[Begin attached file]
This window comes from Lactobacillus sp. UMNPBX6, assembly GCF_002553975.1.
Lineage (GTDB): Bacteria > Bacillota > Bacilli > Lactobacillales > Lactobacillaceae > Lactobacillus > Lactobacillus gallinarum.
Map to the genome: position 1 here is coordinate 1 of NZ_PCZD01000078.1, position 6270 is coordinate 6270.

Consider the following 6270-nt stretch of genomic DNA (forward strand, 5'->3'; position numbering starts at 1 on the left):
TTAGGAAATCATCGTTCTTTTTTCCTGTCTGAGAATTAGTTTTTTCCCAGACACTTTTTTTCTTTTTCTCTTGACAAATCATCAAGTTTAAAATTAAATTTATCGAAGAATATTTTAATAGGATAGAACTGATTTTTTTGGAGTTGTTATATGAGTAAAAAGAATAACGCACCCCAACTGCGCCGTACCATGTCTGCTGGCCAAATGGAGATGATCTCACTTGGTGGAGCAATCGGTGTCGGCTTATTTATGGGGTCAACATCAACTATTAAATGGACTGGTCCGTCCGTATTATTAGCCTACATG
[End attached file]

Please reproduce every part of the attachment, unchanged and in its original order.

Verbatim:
This window comes from Lactobacillus sp. UMNPBX6, assembly GCF_002553975.1.
Lineage (GTDB): Bacteria > Bacillota > Bacilli > Lactobacillales > Lactobacillaceae > Lactobacillus > Lactobacillus gallinarum.
Map to the genome: position 1 here is coordinate 1 of NZ_PCZD01000078.1, position 6270 is coordinate 6270.

Consider the following 6270-nt stretch of genomic DNA (forward strand, 5'->3'; position numbering starts at 1 on the left):
TTAGGAAATCATCGTTCTTTTTTCCTGTCTGAGAATTAGTTTTTTCCCAGACACTTTTTTTCTTTTTCTCTTGACAAATCATCAAGTTTAAAATTAAATTTATCGAAGAATATTTTAATAGGATAGAACTGATTTTTTTGGAGTTGTTATATGAGTAAAAAGAATAACGCACCCCAACTGCGCCGTACCATGTCTGCTGGCCAAATGGAGATGATCTCACTTGGTGGAGCAATCGGTGTCGGCTTATTTATGGGGTCAACATCAACTATTAAATGGACTGGTCCGTCCGTATTATTAGCCTACATG